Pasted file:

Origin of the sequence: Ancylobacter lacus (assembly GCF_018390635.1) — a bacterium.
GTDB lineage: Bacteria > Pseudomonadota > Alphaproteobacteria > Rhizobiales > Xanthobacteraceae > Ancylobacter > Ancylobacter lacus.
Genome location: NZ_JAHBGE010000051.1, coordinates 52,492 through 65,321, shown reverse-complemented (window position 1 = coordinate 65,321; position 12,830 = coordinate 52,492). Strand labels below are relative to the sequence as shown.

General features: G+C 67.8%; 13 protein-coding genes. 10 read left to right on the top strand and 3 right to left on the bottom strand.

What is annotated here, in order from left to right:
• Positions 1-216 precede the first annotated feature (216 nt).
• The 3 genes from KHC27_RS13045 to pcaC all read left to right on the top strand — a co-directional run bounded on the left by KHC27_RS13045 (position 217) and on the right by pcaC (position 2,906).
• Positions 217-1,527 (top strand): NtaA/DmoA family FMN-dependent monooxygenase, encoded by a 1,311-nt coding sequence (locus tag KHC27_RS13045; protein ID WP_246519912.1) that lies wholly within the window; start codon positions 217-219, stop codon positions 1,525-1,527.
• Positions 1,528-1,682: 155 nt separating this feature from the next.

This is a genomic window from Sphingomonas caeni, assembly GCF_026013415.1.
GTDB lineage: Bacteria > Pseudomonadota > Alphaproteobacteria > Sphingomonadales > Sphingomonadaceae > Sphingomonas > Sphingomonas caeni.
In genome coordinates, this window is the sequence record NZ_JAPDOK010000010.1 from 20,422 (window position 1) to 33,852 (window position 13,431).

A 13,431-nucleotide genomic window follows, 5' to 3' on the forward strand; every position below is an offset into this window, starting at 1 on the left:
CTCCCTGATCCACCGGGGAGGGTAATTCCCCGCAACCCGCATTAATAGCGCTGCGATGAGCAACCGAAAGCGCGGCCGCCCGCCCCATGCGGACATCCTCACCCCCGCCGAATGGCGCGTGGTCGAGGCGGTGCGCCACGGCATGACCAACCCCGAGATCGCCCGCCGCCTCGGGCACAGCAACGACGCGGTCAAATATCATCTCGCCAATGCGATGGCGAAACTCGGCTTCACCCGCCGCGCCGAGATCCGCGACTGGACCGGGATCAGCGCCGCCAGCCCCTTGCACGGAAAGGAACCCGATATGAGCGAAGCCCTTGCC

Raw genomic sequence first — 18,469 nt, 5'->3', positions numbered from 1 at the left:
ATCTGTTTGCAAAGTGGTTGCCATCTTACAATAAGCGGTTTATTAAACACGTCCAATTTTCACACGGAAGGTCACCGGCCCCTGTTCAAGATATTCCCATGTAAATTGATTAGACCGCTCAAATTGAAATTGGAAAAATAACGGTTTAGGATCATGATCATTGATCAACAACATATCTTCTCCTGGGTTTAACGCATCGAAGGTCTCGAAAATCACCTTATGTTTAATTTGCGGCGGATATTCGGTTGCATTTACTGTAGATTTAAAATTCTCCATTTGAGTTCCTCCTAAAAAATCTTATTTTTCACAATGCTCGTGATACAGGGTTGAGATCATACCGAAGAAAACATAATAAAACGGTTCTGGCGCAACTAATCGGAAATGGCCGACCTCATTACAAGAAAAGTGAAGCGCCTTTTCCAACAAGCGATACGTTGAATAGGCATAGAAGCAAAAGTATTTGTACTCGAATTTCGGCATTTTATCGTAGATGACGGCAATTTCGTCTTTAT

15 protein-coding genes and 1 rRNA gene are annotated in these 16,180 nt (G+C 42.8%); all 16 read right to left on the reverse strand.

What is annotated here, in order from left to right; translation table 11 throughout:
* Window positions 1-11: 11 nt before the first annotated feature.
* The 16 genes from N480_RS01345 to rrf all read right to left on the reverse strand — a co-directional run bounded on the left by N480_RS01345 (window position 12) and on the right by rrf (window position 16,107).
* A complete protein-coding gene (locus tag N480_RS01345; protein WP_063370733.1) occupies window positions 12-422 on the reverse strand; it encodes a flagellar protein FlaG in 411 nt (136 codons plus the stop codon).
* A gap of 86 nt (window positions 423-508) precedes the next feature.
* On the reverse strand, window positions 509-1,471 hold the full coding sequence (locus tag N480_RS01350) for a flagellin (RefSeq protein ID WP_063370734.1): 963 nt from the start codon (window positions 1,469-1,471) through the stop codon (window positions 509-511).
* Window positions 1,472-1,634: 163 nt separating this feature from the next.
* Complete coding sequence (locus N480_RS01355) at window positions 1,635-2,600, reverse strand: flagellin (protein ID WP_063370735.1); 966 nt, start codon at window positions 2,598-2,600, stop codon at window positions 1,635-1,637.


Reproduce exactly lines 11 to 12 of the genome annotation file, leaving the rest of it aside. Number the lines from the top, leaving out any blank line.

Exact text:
GTDB lineage: Bacteria > Pseudomonadota > Alphaproteobacteria > Sphingomonadales > Sphingomonadaceae > Sphingomonas > Sphingomonas caeni.
In genome coordinates, this window is the sequence record NZ_JAPDOK010000010.1 from 20,422 (window position 1) to 33,852 (window position 13,431).